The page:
American filmmaker Brian De Palma released his first film in and has since gone ot release over a period.
He's made a mixture of films deemed modern classics (Obsession, Carrie, Scarface) and others that weren't as warmly received (The Bonfire of the Vanities, Mission to Mars) but through it all has remained a prevalent tentpole for any cineaste.
In a new interview with IndieWire, De Palma - now 75 - has revealed why he probably won't make another studio film again.
The director made the comments after reflecting on a particular tough shoot for 2000 film Mission to Mars.
Speaking in promotion for new documentary De Palma - co-directed by Noah Baumbach and Jake Paltrow - he went on to discuss the HBO project he planned to make with Al Pacino about Joe Paterno, the former college football star who later found himself embroiled in a child sex abuse scandal.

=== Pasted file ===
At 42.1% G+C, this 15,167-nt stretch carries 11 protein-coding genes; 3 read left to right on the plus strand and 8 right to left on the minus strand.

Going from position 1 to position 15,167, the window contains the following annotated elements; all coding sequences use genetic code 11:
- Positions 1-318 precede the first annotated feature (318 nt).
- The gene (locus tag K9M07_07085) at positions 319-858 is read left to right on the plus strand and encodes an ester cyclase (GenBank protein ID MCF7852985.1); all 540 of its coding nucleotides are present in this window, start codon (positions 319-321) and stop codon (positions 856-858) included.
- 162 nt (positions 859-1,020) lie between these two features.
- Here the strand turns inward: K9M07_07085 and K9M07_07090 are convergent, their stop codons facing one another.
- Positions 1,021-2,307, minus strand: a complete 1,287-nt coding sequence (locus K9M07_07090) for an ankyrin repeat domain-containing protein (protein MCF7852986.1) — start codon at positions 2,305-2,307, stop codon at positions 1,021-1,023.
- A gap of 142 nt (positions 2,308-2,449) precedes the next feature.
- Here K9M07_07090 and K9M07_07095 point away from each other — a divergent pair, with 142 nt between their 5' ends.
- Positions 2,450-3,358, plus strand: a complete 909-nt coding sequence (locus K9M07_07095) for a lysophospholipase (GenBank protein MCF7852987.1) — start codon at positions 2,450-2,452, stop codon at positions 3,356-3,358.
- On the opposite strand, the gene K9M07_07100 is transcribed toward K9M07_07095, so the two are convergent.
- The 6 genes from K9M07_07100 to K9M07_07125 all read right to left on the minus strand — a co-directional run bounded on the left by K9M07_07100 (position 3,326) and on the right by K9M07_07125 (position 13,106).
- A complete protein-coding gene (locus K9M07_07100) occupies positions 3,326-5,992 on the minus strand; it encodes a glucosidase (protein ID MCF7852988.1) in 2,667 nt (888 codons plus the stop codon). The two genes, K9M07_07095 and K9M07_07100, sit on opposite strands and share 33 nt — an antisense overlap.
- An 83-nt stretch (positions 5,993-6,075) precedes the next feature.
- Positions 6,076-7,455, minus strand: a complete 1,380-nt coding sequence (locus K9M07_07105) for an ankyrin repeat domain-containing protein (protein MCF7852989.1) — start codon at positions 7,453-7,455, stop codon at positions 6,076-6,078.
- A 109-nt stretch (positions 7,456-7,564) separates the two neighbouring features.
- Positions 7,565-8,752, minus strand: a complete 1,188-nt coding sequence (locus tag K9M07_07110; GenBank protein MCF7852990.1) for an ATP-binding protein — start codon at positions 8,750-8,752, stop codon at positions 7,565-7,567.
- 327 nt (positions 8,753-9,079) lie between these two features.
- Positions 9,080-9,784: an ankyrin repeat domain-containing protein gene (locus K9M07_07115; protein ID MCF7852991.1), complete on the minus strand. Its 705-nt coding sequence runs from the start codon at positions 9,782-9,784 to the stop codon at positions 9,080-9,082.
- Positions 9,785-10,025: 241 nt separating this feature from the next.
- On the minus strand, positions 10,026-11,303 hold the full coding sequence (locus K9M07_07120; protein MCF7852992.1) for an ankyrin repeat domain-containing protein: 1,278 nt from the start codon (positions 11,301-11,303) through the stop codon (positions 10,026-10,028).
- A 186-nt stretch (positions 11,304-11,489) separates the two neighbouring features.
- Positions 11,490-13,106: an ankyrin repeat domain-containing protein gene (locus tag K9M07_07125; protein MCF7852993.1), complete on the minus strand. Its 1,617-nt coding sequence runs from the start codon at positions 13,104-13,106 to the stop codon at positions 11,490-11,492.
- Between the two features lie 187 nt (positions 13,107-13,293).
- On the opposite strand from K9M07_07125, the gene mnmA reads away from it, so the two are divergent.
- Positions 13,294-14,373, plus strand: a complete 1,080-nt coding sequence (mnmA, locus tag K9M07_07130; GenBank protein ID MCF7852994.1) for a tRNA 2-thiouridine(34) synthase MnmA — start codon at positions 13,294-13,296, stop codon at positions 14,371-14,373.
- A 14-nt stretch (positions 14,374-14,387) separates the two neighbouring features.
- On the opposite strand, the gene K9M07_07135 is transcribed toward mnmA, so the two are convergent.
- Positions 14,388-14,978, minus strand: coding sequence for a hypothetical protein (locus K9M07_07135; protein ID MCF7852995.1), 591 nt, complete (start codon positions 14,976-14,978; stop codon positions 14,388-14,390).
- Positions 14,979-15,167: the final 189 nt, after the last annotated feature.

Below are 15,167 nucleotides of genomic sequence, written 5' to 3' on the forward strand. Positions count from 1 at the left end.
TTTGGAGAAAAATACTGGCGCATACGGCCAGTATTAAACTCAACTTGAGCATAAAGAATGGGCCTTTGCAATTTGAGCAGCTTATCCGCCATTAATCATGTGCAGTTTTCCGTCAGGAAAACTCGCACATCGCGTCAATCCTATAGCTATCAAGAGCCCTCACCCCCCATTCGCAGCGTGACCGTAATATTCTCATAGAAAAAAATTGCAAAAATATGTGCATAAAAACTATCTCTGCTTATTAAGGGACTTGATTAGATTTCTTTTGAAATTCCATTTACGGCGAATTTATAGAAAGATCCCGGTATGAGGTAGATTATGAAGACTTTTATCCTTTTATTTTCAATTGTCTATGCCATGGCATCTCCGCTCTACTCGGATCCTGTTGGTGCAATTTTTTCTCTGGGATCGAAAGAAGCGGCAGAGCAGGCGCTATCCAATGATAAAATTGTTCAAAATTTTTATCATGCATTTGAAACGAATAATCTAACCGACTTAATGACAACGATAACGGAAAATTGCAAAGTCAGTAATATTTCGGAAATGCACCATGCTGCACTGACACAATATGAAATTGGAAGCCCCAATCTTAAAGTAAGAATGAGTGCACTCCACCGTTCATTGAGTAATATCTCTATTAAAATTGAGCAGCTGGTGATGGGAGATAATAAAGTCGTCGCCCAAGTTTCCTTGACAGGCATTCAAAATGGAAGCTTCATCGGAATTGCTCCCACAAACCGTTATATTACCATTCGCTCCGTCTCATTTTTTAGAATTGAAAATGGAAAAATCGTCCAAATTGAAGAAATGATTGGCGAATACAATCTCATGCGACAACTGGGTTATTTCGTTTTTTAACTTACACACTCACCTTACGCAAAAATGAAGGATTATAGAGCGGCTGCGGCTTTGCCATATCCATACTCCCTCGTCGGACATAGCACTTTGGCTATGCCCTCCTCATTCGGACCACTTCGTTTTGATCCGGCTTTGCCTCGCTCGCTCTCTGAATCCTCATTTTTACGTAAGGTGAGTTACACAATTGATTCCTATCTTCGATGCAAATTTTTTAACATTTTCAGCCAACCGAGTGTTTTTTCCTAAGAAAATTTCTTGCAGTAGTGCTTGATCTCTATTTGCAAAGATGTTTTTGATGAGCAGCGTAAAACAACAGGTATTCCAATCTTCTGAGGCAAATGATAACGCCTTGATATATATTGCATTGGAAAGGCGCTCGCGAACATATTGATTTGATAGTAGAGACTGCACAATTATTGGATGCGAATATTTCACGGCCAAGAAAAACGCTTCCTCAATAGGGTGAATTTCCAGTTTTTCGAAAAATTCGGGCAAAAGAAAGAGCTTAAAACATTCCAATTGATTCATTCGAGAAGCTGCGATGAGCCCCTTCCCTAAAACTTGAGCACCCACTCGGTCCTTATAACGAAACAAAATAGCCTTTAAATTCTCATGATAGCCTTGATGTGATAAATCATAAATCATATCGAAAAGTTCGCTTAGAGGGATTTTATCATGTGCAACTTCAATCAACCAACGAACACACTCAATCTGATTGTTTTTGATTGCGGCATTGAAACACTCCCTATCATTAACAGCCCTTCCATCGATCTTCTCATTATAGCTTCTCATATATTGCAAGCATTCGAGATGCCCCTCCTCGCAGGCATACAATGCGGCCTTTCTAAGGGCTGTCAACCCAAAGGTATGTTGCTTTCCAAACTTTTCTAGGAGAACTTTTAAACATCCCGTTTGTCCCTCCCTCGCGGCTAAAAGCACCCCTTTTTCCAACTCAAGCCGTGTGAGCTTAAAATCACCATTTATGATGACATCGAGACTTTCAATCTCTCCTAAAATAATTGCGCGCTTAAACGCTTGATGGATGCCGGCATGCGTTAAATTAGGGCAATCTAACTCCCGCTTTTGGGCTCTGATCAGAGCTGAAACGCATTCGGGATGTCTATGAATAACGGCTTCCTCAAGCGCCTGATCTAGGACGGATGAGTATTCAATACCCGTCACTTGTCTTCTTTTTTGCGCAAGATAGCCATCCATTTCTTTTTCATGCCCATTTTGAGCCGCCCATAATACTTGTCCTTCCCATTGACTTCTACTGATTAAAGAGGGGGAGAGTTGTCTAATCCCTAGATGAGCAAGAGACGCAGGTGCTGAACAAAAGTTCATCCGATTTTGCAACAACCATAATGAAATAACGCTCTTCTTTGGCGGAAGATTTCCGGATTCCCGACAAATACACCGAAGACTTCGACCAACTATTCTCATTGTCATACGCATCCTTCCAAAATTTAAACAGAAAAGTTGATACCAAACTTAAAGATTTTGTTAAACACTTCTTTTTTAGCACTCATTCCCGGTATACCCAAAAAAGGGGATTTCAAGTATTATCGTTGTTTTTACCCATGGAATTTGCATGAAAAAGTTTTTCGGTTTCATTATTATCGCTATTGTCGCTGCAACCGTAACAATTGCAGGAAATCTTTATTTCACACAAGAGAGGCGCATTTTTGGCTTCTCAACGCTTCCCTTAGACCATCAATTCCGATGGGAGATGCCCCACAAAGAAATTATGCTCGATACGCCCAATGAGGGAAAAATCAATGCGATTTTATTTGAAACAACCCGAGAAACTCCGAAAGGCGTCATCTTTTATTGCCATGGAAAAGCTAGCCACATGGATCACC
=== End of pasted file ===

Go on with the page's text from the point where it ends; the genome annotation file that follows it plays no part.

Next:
"We couldn’t get it set up as a movie and it was finally set up at HBO. But I’ve never seen such studio interference. I mean, I would get stacks of notes, over and over again, from multiple sources. It’s changed. They want to be included on everything.
"I remember throwing executives out of the room during a reading for Bonfire of the Vanities... I had the same thing with the Paterno project. I said, 'This is the first time Al has heard this material. I can’t have executives sitting here.' They were offended beyond belief — sulking, tense. I finally walked away from it.
De Palma - who also directed Blow Out, Casualties of War and The Untouchables - cited Star Wars: The Force Awakens, The Lobster and the Tom Hanks-starring A Hologram for the King as recent films he has enjoyed.
Speaking about his own career, De Palma said: "My movies seem to get better with repeated viewings. There’s a lot going on in my movies - and a lot of movie history in my movies. So they’ll be writing about them for quite a while.
"How many books have been written about Hitchcock? Now they can write books about De Palma and Hitchcock. That could go on for another couple of decades."
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